Nanoscale Optics Essay

5784 Words Oct 27th, 2011 24 Pages
Traditional and new simulation techniques for nanoscale optics and photonics a I. Tsukerman*a, F. Čajkoa, A.P. Sokolovb Department of Electrical & Computer Engineering, The University of Akron, OH 44325-3904, USA b Department of Polymer Science, The University of Akron, OH 44325-3909, USA

Several classes of computational methods are available for computer simulation of electromagnetic wave propagation and scattering at optical frequencies: Discrete Dipole Approximation, the T-matrix − Extended Boundary Condition methods, the Multiple Multipole Method, Finite Difference (FD) and Finite Element (FE) methods in the time and frequency domain, and others. The paper briefly reviews the relative advantages and disadvantages of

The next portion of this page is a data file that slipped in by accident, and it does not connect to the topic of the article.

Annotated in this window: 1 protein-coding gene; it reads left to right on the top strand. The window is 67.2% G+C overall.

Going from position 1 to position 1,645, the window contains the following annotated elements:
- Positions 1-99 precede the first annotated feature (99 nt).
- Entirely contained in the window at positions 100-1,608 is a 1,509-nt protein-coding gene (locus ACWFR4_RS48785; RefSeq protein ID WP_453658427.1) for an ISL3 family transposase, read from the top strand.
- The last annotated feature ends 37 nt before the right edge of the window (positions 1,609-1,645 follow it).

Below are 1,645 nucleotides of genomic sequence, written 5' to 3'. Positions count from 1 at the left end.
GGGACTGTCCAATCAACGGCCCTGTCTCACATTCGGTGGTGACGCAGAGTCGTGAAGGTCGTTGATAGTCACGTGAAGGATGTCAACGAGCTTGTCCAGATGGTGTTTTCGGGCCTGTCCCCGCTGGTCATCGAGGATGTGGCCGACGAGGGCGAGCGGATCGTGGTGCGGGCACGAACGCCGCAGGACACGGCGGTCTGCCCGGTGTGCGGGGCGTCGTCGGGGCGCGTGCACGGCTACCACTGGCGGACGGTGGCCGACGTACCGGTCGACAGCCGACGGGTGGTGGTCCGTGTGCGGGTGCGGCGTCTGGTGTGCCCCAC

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Simulation examples are given in Section 4 and include plasmon particles and resonances and wave propagation in a photonic crystal. Electromagnetic formulations used throughout the paper are those of classical electrodynamics in the frequency domain, with equivalent material parameters − permittivity and permeability (in general, complex). Time-domain versions of the computational methods do exist but are not discussed here. Although the use of effective material parameters has its limitations, the effective permittivity does adequately represent the key physical effects in many important cases, possibly with adjusted material parameters [17], [32], [35]. Our ultimate goal is to assemble a set of complementary simulation tools for comprehensive analysis and crossvalidation of results. Such cross-validation is critical for several reasons: (i) wave propagation and scattering problems are quite complex, and even more so around the resonance conditions; (ii) our intuition is lacking and often cannot provide even qualitative guidance; (iii) accurate comparison with measurements is extremely difficult on the nanoscale. The traditional methods we use include Finite Element (FE) and Finite Difference (FD) analysis, the Discrete-Dipole Method (with the DDSCAT code by Draine & Flatau [8], [9]), and multipole-multicenter expansions (with or without the T-matrix flavor [25]). In addition to the conventional techniques, one of the authors has

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